Indians escaping the heat wave in the plains are running into traffic jams and water shortage in serene hill stations

Indians escaping the heat wave in the plains are running into traffic jams and water shortage in serene hill stations
Pedestrians carry umbrellas during rains, at Ridge in Shimla.Photo)(

  • Shimla, Mussoorie, Darjeeling facing traffic jams and water scarcity.
  • Hotel occupancy levels growing by 9%-10%, higher than the average.
The summer of 2019 is scorching up the country as heatwaves continue to prevail across the country. It hence comes as no surprise that Indians are heading towards hills for some respite. And, there is little to be found even there.

On Sunday, tourists were stuck in a four kilometer long traffic jam on the Manali-Leh highway. Similar instances were witnessed at other vacations hotspots like Shimla, Nainital, Darjeeling, Mussoorie, Ooty and Mahabaleshwar.

And, traffic is not the only problem. As hill stations are overcrowded, they are facing water scarcity amongst other issues. This is an emerging new trend which experts call overtourism.

“It is not surprising to witness traffic jams and overcrowding at these destinations. This has led to other issues like water scarcity, in most of these destinations as this year, the summer is extremely hot,” said Karan Anand, head of relationships at Cox and Kings, told Times of India.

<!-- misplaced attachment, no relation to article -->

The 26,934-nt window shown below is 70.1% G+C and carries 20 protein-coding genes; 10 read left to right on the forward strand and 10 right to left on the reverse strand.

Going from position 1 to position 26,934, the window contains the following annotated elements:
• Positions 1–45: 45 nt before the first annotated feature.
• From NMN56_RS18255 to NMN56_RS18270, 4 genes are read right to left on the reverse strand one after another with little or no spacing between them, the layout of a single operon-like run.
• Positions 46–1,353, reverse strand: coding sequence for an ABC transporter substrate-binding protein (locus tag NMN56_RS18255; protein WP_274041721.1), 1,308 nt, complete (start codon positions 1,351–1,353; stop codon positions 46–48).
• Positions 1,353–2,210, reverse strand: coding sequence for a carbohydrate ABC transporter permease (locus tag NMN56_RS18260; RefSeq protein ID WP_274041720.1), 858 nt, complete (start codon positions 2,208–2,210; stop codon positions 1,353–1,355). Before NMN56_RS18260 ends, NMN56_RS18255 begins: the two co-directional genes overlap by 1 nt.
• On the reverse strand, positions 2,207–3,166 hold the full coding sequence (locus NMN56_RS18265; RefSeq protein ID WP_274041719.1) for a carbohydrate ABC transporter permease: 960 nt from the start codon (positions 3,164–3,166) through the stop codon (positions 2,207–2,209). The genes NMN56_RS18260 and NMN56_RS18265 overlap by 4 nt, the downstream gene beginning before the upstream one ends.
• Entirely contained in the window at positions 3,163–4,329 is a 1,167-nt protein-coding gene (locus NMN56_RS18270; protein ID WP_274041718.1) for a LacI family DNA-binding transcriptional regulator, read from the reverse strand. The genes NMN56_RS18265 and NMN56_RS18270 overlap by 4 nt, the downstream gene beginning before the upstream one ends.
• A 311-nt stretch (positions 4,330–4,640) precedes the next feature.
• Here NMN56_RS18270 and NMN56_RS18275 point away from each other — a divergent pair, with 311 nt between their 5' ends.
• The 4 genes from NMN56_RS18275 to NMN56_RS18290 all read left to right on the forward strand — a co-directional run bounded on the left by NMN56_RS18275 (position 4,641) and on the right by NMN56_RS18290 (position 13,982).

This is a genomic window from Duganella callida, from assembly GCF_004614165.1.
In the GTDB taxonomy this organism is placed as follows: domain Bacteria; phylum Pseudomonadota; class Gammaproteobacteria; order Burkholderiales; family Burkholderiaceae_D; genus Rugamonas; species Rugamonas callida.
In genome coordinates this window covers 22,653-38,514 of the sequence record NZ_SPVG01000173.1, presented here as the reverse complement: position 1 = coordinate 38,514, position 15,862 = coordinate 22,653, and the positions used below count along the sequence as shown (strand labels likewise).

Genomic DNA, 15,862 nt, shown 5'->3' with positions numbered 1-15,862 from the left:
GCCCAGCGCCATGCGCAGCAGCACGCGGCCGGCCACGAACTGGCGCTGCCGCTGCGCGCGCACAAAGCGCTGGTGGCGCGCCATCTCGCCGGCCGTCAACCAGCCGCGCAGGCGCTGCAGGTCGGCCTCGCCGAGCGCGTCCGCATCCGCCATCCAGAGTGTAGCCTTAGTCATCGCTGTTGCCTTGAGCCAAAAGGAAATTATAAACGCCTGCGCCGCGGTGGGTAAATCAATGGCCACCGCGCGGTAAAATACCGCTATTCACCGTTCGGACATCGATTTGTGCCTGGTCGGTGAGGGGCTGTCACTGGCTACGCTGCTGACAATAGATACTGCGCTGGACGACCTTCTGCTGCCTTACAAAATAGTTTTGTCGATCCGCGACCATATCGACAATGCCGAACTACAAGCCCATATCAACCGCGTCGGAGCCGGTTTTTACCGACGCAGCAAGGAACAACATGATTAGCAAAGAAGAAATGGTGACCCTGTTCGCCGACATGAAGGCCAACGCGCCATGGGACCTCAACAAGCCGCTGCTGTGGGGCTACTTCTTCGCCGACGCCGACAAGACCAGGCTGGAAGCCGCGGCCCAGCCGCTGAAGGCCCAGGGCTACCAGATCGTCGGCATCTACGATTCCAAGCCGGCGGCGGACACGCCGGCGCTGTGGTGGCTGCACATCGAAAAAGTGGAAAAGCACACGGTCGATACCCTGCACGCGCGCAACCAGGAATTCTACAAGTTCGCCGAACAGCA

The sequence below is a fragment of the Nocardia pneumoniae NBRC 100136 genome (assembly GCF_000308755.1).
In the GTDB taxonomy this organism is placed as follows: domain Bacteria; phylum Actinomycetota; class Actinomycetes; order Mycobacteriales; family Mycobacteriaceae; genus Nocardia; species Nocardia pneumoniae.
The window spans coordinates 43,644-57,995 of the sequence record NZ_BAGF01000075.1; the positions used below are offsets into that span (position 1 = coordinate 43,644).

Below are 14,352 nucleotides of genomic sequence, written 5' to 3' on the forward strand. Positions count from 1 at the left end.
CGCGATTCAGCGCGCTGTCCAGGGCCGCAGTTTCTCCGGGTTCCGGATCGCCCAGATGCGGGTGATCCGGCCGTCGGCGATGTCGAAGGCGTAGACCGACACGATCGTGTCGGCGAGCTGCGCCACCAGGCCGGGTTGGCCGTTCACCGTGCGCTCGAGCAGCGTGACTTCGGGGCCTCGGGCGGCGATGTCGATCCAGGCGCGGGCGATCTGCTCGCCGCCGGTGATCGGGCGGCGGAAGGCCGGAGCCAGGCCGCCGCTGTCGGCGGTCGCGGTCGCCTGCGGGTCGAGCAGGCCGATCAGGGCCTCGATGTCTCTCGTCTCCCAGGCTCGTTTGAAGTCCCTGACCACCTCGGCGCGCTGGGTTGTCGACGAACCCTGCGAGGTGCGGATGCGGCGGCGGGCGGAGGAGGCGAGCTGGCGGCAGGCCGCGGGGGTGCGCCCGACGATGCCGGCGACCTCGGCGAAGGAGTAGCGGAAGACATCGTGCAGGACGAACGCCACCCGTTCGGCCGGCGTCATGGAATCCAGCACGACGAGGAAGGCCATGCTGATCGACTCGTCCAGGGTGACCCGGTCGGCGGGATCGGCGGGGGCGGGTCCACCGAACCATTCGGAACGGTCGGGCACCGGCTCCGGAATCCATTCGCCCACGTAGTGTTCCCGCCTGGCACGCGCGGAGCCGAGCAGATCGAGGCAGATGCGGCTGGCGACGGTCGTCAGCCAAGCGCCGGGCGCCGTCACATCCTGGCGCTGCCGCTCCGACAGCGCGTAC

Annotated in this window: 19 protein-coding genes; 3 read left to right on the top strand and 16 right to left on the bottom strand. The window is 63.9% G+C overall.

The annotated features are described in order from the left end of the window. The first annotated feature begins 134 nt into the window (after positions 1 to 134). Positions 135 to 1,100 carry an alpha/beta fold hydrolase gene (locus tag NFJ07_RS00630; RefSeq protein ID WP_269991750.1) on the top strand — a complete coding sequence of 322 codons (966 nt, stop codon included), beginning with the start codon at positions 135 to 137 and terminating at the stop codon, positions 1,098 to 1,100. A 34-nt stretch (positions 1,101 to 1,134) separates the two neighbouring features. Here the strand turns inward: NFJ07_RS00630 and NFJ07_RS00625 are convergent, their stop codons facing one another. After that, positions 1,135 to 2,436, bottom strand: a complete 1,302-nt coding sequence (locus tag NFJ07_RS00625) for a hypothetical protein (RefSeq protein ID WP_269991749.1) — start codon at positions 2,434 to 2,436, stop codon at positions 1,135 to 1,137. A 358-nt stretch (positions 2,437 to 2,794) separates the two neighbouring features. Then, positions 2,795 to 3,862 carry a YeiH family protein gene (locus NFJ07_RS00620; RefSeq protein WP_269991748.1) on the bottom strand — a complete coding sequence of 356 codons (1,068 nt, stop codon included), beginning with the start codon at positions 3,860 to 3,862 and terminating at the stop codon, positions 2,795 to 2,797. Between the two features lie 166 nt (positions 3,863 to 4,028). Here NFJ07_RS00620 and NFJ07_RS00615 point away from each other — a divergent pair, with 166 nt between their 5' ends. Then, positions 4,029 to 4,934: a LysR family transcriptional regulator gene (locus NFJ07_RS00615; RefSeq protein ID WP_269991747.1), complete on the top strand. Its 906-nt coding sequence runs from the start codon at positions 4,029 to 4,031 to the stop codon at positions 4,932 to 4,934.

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This summer, the international airfares have been extremely high too. This has increased the number of tourists heading to Indian locales.
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Priyanka Kothmire, co-founder, told TOI that hotels are also seeing a steep increase in occupancy levels, growing at 9%-10%. The average occupancy grows by 5% each year.

Online travel portals are also buzzing with bookings. Ixigo saw a 25% jump in last minute bookings to Ladakh, Shimla, Coorg and Darjeeling.’s booking grew by 20%, as per Sharat Dhall, COO of B2C,

Price increases are following suit too. Authorities at Taj Mahal hiked entry fees five fold from ₹50 to ₹250 for Indian nationals, and ₹1,300 for foreigners. They are also cutting down on visiting hours to deal with the overcrowding.